Hamilton Township measures about 40 square miles and has an approximate population of 88,000. Located just east of Trenton, Hamilton was incorporated in 1842 but was active long before then. George Washington used Quakerbridge Road on his famous night march from the Second Battle of Trenton on his way to the Battle of Princeton. In more recent times, the quiet nature of this municipality was illustrated in 2006, when Hamilton was ranked as the 18th-safest city in the United States, out of 369 cities nationwide.
Hamilton Township is well-known for its parks, recreation, historic sites and annual events such as an Azalea Festival, Fourth of July fireworks and concert, SeptemberFest, Fall Harvest and Winter Wonderland. Veterans Park at 2206 Kuser Road is a magnificent 350-acre facility built to honor Hamilton’s veterans in 1977. In addition to recreational amenities like athletic fields, tennis courts, playgrounds, a skate park, picnic areas, a dog park, pavilion and trails, Veterans Park is home to Martin’s Lake, acres of tree-filled acreage and open fields, making the park appealing to birds and wildlife.
Sayen House and Gardens at 155 Hughes Drive was originally the home of Frederick Sayen, an avid gardener and world traveler. In 1912 he purchased 30 acres, built a bungalow and surrounded it with plants and flowers acquired from traveling the globe. His collection includes unusual species from China, Japan and England which still flourish today.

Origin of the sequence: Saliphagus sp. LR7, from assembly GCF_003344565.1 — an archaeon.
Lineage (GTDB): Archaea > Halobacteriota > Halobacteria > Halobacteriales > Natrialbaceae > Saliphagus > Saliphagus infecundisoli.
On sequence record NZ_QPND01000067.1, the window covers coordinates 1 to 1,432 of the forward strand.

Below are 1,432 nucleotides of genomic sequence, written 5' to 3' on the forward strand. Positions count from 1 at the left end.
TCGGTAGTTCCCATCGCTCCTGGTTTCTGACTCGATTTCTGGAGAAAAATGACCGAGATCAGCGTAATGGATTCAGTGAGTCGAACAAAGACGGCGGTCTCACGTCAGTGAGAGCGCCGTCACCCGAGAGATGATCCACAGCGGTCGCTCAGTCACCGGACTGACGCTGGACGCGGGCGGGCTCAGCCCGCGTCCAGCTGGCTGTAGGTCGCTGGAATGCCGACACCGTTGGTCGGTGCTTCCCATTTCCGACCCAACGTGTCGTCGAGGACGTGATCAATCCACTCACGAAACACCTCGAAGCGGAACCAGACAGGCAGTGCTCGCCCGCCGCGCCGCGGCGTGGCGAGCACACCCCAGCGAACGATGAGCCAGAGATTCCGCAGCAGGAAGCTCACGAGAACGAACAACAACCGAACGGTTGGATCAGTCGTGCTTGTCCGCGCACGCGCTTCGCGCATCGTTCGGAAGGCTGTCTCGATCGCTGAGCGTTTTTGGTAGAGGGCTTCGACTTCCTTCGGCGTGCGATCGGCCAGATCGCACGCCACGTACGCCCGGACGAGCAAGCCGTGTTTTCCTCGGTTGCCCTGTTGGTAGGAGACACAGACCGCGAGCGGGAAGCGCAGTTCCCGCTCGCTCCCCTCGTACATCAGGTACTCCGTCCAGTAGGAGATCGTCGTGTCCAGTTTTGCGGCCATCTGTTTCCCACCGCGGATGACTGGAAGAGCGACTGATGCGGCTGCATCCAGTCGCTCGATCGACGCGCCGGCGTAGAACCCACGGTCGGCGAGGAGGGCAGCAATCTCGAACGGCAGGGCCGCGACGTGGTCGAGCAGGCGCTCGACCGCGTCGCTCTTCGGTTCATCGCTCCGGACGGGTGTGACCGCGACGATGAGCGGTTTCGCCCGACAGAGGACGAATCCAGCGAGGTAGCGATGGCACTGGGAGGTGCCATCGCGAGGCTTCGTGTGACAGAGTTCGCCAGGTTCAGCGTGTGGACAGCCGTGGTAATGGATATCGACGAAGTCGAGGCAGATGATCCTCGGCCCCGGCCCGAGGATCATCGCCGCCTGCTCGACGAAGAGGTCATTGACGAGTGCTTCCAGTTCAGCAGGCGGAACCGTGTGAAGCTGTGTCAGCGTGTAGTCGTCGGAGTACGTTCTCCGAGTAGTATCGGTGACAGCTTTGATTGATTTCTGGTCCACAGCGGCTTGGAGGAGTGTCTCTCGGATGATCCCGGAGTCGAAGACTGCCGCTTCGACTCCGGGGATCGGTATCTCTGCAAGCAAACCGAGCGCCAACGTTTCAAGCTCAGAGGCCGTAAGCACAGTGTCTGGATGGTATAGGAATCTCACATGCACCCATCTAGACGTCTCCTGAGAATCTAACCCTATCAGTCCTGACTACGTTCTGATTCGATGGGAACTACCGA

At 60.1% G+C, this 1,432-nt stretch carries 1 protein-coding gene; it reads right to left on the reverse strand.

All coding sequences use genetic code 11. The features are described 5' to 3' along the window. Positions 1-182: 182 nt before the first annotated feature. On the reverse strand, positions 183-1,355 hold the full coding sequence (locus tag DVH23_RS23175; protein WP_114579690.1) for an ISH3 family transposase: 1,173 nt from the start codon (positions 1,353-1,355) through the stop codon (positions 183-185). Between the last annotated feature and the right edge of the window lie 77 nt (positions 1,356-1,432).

An outstanding creative concept from sculptor and philanthropist J. Seward Johnson, Grounds For Sculpture at 80 Sculptors Way is a 42-acre park designed to make people comfortable with contemporary art. It exhibits over 270 works including sculptures from renowned artists like Clement Meadmore, Anthony Caro, Beverly Pepper, Kiki Smith and New Jersey sculptor George Segal. Some of the works were commissioned specifically for the sculpture park, such as Magdalena Abakanowicz’s “Space of Stone” and New Jersey artist Isaac Witkin’s “Garden State.” An on-site restaurant called Rat’s is highly-rated for its gourmet offerings. Conceptually designed by Johnson, the eatery has an atmosphere inspired by Impressionist artist Claude Monet. It’s named after the character “Ratty” from Kenneth Grahame’s The Wind in the Willows, one of Johnson’s favorite books.
Hamilton Transit Complex is a state-of-the-art commuter rail station for NJ Transit riders. This station near the I-295/Sloan Avenue Interchange is filling the growing demand for additional commuter facilities serving travelers along the northeast corridor line.